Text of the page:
July 23, 2019
Ever since technology first made it possible for people to work remotely from their colleagues, there has been speculation not only that office design should change but even that the physical office could be dispensed with entirely, and with it the idea that people should come together to work in the same place at the same time to achieve common goals and to share in a common identity.
This is a perfect example of the tendency we all share of confusing what is possible with what will happen. This appears to be a particular issue when we consider the effects of new technology. Hence the enduring talk of the death of the office, which technology makes possible but which people make impossible.
The latest study to challenge the death of the office narrative shows that more than half (59 percent) of flexible workers feel their skills and knowledge are falling behind that of their colleagues, Two-thirds (65 per cent) of 1,700 part-time workers questioned for the Part-time work: The exclusion zone? report from Timewise said they felt isolated from their teams, particularly as it was harder for them to attend social events. Three in five (61 per cent) noted they felt less up-to-date because they missed meetings.
People are drawn to the idea of remote working, but the office exerts its own gravitation. One of the key areas of research that describes the tension between these two forces is found in the work of Tom Allen at MIT.
Allen made his name in 1984 with the publication of a book called Managing the Flow of Technology which first popularised the Allen Curve, a graph of his research findings which shows a powerful negative correlation between physical distance and the frequency of communication between colleagues. So precisely can this be defined, that Allen found that 50 metres marks a cut-off point for the regular exchange of certain types of technical information.
The book is based on research Allen and his colleagues carried out in the late 1970s with a group of engineers. They quickly determined that the distance between the engineers’ desks in an office design had a direct and significant impact on the frequency of communication between them. We don’t even need to be isolated to communicate less, just further apart.
Of course, technology has changed the dynamics of this situation since the 1970s. It’s a point Allen himself addresses in his 2006 book The Organization and Architecture of Innovation co-authored with German architect Gunter Henn. The book explores how office design, physical space, social networks, flows of information and organisational structure must be integrated to drive innovation.
What it finds is that far from lessening in importance, the building is gaining a more prominent, if different role and that the physical distance between individuals is an essential element in the development of working relationships and the way ideas and information flow. Physical space is integral to innovation.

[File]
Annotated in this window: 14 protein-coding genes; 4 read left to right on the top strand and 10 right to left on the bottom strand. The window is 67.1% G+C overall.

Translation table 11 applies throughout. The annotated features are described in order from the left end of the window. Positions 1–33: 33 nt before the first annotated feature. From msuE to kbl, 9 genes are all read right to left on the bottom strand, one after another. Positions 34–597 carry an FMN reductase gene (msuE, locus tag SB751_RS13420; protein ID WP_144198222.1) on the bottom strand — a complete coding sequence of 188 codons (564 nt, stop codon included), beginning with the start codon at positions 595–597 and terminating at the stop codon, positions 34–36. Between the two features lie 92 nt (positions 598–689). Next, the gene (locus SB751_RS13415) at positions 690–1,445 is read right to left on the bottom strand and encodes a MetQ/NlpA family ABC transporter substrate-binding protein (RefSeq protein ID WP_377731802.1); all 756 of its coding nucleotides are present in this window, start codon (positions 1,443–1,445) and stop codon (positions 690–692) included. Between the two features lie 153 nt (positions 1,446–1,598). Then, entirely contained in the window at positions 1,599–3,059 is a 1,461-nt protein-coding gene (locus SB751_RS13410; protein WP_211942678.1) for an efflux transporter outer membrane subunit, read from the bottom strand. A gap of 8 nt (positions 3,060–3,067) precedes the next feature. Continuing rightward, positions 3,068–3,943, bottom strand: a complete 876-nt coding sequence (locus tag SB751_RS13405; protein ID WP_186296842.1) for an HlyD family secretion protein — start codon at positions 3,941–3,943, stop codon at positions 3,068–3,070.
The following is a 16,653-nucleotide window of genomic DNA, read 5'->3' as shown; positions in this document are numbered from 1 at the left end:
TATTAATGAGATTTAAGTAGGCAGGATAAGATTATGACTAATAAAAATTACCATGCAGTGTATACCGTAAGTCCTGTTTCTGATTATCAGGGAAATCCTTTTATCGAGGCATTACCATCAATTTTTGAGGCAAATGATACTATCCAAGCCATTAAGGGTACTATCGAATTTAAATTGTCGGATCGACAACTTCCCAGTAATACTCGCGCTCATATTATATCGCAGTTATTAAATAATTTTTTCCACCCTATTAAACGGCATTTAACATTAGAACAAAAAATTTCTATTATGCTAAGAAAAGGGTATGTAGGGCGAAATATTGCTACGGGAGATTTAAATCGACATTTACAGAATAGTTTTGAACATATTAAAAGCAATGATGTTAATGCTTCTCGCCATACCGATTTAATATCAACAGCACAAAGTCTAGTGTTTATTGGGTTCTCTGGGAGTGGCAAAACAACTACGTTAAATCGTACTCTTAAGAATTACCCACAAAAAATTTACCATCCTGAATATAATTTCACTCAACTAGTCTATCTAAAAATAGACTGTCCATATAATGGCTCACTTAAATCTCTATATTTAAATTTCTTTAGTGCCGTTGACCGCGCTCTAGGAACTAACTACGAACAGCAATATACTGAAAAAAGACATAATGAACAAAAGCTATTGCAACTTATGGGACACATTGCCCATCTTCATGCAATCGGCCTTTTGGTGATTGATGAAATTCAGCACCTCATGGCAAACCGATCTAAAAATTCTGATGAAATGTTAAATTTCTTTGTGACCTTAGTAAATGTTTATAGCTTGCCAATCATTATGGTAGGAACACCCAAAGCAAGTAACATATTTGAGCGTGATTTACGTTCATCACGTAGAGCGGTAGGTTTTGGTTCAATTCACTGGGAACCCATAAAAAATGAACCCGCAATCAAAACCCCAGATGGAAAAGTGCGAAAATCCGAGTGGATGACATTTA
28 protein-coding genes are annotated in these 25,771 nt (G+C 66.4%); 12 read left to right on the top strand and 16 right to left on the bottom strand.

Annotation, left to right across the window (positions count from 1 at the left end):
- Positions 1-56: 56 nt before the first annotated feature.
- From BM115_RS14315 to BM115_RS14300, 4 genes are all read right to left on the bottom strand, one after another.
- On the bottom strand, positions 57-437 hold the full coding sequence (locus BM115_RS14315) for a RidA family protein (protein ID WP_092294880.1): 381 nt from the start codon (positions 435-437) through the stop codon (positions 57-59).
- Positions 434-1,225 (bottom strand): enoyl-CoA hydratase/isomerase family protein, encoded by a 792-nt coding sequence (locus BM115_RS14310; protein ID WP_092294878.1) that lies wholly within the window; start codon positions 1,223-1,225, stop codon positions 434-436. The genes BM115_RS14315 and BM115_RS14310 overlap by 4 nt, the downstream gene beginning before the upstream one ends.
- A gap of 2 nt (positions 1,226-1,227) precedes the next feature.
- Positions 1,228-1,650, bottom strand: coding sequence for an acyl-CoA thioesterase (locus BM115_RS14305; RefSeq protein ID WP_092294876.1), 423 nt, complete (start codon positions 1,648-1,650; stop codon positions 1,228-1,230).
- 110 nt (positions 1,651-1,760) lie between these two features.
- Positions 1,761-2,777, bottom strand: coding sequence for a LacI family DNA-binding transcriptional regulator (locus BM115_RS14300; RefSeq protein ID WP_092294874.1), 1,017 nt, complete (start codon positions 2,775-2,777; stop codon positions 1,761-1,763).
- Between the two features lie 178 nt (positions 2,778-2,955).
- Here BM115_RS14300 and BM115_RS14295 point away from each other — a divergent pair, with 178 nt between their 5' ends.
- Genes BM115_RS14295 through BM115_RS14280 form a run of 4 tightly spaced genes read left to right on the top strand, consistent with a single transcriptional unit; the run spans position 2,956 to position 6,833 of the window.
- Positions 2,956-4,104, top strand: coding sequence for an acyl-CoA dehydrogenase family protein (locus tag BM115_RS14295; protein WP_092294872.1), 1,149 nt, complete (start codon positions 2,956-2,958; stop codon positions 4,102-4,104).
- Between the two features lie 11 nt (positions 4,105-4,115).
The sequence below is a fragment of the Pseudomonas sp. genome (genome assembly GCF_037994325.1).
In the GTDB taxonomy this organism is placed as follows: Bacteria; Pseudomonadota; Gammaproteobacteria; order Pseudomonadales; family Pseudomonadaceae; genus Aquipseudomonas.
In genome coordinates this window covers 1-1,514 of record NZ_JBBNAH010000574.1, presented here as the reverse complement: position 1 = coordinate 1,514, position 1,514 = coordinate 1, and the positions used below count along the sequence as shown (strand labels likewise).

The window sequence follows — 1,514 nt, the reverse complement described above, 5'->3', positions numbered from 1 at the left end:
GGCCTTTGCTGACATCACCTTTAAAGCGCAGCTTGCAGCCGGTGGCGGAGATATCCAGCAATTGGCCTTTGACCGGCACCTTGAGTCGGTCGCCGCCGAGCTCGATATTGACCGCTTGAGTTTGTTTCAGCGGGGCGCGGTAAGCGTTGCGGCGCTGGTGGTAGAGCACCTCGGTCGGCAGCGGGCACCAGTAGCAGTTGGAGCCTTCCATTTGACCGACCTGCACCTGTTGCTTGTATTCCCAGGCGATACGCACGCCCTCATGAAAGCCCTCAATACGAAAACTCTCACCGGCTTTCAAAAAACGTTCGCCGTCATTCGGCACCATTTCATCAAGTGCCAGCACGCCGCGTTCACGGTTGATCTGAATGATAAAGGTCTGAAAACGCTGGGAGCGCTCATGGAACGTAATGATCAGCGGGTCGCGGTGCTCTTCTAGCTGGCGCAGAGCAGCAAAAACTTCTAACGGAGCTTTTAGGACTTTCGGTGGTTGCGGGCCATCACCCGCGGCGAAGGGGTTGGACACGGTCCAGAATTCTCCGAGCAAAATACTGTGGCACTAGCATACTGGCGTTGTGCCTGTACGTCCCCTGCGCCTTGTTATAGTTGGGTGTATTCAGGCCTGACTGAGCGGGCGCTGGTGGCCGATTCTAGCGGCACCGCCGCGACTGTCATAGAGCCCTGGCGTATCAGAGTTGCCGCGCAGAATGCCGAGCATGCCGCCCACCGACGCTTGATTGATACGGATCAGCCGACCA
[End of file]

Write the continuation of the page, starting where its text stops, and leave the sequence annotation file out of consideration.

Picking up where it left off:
The book makes the following point based on its research: “Rather than finding that the probability of telephone communication increases with distances, as face to face probability decays, our data shows a decay in the use of all communication media with distance. We do not keep separate sets of people, some of which we communicate in one medium and some by another. The more often we see someone face to face, the more likely it is that we will telephone the person or communicate in some other medium.”
An issue of quality
If design can foster more interactions between people in terms of both exposure and frequency, it’s not only more likely that they will share information, but also feel a closer bond
There is another aspect to this issue. While Allen’s work focuses on the quantity of information people exchange, our distance from other people also influences the quality of our relationship with them. A blurred distinction can be drawn between the idea of proximity and the more arcane idea of propinquity. The latter has more to say about the sense of kinship between people but both have important implications for office design.
The US undersecretary to both John F Kennedy and Lyndon B Johnson was a man called George Ball. He popularised an idea that became known as the Ball Rule of Power which can be summarised as ‘the more direct access you have to the president, the greater your power, no matter what your title actually is’.
Ball came to be associated with the phrase ‘nothing propinks like propinquity’ but he had stolen it from a Chapter Title in Ian Fleming’s novel Diamonds are Forever.
This theory was based on a study carried out by the psychologists Leon Festinger, Stanley Schachter and Kurt Back carried out on the apartments of the campus of MIT in Cambridge, Massachusetts in 1950. The researchers found that the students who lived on the same floor typically had closer friendships with each other than with those who lived on a different floor. Relationships were also affected by how close people lived to shared spaces such as stairwells and entrances.
This human characteristic, seemingly undimmed by our exposure to modern technology, has enormous implications for the way we design our surroundings, including our workplaces. If design can foster more interactions between people in terms of both exposure and frequency, it’s not only more likely that they will share information, but also feel a closer bond.
It might also explain why there is so much more interest in agile working environments. While the traditional open plan office is focussed primarily on proximity as a way of encouraging communication, the agile workplace aims to encourage movement and more frequent interactions between people. It also allows people to define their day by working near to the people they need or prefer to work with.
Jonathan Hindle is Group Managing Director at KI EMEA and Chair of the British Furniture Confederation.